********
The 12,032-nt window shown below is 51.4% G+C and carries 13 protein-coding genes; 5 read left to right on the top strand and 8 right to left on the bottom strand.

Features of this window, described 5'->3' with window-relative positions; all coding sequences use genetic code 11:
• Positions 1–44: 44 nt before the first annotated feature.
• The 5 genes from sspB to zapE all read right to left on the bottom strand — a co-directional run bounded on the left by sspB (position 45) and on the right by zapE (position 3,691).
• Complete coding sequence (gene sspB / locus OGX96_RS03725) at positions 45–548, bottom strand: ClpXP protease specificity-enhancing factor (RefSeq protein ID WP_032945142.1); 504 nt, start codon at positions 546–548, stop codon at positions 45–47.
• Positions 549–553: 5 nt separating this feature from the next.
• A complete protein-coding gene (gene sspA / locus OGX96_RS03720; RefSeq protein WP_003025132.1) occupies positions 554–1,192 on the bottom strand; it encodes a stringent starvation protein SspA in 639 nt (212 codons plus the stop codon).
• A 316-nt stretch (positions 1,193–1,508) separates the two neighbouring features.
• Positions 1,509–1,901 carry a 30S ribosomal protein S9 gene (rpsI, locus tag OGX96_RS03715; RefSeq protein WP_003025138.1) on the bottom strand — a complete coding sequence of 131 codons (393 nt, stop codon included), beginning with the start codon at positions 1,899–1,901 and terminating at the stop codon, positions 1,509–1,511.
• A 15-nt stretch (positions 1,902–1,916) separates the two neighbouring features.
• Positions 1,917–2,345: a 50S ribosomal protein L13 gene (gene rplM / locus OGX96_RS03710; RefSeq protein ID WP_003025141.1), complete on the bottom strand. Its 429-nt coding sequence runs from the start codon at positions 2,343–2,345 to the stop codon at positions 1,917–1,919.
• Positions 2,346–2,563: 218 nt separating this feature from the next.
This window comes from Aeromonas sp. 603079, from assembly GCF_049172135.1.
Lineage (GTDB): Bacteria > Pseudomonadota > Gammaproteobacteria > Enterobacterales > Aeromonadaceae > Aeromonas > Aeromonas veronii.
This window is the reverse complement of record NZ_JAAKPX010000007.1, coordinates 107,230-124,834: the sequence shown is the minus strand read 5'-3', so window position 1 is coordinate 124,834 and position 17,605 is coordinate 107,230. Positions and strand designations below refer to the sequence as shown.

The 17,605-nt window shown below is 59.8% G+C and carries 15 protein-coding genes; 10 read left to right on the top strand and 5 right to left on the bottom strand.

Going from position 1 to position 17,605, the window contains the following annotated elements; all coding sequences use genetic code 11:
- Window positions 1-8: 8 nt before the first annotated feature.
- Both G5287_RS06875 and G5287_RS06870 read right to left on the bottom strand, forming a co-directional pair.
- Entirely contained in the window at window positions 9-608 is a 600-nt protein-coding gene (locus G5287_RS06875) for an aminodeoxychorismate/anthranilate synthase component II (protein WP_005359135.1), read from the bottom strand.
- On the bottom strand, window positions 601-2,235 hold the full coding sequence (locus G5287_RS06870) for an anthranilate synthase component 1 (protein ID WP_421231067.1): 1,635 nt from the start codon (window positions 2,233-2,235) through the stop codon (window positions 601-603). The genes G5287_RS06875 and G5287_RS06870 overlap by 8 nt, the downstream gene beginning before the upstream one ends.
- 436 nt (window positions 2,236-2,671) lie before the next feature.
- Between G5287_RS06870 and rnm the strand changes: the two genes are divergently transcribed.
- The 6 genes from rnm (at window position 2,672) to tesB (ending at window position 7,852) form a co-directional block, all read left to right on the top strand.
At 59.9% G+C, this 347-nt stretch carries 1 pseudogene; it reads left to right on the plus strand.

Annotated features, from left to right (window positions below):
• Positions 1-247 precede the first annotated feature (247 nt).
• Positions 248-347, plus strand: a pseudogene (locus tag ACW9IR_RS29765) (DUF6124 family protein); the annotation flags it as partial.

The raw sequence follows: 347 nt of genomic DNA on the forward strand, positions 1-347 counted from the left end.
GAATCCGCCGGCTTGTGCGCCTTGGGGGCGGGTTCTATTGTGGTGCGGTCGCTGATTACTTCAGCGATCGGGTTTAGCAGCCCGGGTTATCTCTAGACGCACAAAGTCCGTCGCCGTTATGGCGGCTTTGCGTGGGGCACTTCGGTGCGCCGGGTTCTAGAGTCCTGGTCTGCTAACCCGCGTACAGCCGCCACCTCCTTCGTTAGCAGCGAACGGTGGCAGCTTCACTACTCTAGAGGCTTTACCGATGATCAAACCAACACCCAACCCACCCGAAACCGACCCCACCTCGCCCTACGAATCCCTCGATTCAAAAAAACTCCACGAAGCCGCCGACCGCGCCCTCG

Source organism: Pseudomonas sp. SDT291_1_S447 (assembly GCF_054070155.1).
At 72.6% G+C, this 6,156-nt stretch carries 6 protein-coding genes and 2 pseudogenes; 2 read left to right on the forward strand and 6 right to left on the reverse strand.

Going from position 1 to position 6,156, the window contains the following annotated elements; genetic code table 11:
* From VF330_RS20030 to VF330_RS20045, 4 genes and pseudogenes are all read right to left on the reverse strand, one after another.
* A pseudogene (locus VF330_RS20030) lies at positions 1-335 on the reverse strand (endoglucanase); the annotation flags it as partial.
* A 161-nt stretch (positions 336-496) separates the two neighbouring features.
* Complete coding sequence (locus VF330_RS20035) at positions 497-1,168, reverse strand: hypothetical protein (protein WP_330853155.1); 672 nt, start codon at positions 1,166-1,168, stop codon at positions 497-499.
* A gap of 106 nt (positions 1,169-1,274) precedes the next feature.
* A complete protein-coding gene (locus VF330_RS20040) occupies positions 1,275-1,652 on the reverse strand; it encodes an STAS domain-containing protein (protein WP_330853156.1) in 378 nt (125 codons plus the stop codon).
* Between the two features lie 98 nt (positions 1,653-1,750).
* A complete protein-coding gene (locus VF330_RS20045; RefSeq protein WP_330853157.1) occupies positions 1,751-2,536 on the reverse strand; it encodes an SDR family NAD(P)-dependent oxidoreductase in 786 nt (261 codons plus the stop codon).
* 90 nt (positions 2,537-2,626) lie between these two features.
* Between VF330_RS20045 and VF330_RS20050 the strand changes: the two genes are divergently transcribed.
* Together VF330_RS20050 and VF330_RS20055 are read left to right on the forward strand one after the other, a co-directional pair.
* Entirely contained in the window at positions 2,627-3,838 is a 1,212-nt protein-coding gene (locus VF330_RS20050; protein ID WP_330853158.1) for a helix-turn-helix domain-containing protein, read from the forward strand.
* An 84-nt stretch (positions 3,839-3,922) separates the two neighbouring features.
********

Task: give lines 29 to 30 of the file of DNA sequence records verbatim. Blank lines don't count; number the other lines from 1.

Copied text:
The raw sequence follows: 347 nt of genomic DNA on the forward strand, positions 1-347 counted from the left end.
GAATCCGCCGGCTTGTGCGCCTTGGGGGCGGGTTCTATTGTGGTGCGGTCGCTGATTACTTCAGCGATCGGGTTTAGCAGCCCGGGTTATCTCTAGACGCACAAAGTCCGTCGCCGTTATGGCGGCTTTGCGTGGGGCACTTCGGTGCGCCGGGTTCTAGAGTCCTGGTCTGCTAACCCGCGTACAGCCGCCACCTCCTTCGTTAGCAGCGAACGGTGGCAGCTTCACTACTCTAGAGGCTTTACCGATGATCAAACCAACACCCAACCCACCCGAAACCGACCCCACCTCGCCCTACGAATCCCTCGATTCAAAAAAACTCCACGAAGCCGCCGACCGCGCCCTCG